The report recommends correctional officials identify candidates for release in a fair and equitable manner.  Individuals who are medically vulnerable, nearing the end of their sentence, or who present a low risk of committing serious crime will likely be suitable candidates.  Research on recidivism suggests that decarceration can be done with minimal risk to public safety.  The report points to data from New York City and California that show large reductions in prison populations were followed by crime rates that either fell or remained at low levels.  Research also shows that most returns to a correctional facility are driven by technical violations of parole or release, rather than new crimes.

Additional helpful related resources appear in this Report Highlights and in this Interactive Report Overview.

October 21, 2020 in Impact of the coronavirus on criminal justice, Prisons and prisoners | Permalink | Comments (0)

Louisiana Supreme Court declares state statute requiring persons to carry ID branded with "SEX OFFENDER" violative of First Amendment

I am grateful to a reader for making sure I did not miss the ruling yesterday of the Supreme Court of Louisiana in Louisiana v. Hill, No. 2020-KA-00323 (La. Oct. 20, 2020) (available here). The start of the majority opinion captures its essence:

This case involves the constitutionality of a statutory requirement that persons convicted of sex offenses carry an identification card branded with the words “SEX OFFENDER.” This obligation is included as part of a comprehensive set of registration and notification requirements imposed on sex offenders in Louisiana.  Other states (and the federal government) have enacted similar collections of laws.  However, the specific requirement to carry a branded identification card distinguishes Louisiana from the rest of the country.  Forty-one other states do not require any designation on the identification cards of sex offenders.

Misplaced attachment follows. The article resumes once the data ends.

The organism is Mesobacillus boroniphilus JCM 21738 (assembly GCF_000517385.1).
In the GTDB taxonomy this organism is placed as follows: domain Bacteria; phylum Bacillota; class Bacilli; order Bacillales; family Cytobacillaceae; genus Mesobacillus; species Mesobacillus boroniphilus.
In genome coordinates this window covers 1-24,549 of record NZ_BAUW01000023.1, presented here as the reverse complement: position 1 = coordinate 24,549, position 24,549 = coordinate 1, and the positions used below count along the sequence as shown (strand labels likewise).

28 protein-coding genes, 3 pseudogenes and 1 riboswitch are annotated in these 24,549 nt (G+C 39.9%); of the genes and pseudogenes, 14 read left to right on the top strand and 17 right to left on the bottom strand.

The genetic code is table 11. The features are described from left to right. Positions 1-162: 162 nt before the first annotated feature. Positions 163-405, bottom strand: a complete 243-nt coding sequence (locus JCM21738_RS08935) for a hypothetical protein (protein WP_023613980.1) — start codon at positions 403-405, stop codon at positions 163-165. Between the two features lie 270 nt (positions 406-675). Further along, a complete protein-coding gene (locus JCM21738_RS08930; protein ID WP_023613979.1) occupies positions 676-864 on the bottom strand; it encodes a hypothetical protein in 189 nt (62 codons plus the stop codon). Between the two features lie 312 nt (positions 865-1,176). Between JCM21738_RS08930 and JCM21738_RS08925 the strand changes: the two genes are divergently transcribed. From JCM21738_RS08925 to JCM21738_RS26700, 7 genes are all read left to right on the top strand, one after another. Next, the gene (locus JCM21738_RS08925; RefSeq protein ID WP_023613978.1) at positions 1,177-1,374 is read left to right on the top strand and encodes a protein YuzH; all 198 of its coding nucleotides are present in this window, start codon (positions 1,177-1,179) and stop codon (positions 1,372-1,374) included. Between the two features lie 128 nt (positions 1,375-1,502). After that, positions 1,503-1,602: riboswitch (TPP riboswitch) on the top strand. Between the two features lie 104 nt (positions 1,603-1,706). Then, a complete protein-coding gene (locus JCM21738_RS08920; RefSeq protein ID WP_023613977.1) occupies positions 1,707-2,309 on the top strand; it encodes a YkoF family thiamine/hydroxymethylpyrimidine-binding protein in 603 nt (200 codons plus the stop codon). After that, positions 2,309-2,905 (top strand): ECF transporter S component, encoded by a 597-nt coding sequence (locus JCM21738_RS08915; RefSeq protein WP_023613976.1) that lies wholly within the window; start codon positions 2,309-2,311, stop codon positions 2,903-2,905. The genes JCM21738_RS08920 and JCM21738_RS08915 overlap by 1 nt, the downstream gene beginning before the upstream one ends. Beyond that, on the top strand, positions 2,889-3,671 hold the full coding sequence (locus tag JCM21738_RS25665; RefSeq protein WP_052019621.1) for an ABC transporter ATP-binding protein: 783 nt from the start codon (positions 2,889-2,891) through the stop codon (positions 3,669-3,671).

For the reasons below, we find that this requirement constitutes compelled speech and does not survive a First Amendment strict scrutiny analysis.  Thus, we uphold the trial court’s ruling striking this specific requirement as unconstitutional and quashing the prosecution of defendant for altering his identification card to conceal the “SEX OFFENDER” designation.

The lone dissenting vote was by Justice Crain, who wrote a short dissenting opinion that starts this way:

The majority finds it unconstitutional to require a convicted sex offender to be identified as such on a government-issued identification card.  Louisiana Revised Statutes 40:1321J requires a registered sex offender to procure a special identification card that includes the words “sex offender” in all capital, orange letters.  That phrase is the speech at issue. It is not First Amendment protected speech.  The speaker is the government: the words are stamped by a governmental agency on a government-issued identification card in accordance with a government-enacted statute.  This is the embodiment of government speech.

October 21, 2020 in Collateral consequences, Reentry and community supervision, Sentences Reconsidered | Permalink | Comments (0)

October 20, 2020

Notable ideas and efforts to take on the trial penalty

A helpful reader made sure I did not miss these two recent interesting items related to the pernicious realities of the trial penalty:

Commentary from Shon Hopwood and Brett Tolman, "Amy Coney Barrett Could Help Repair Unconstitutional Aspects of the Criminal Justice System."  An excerpt (links from original):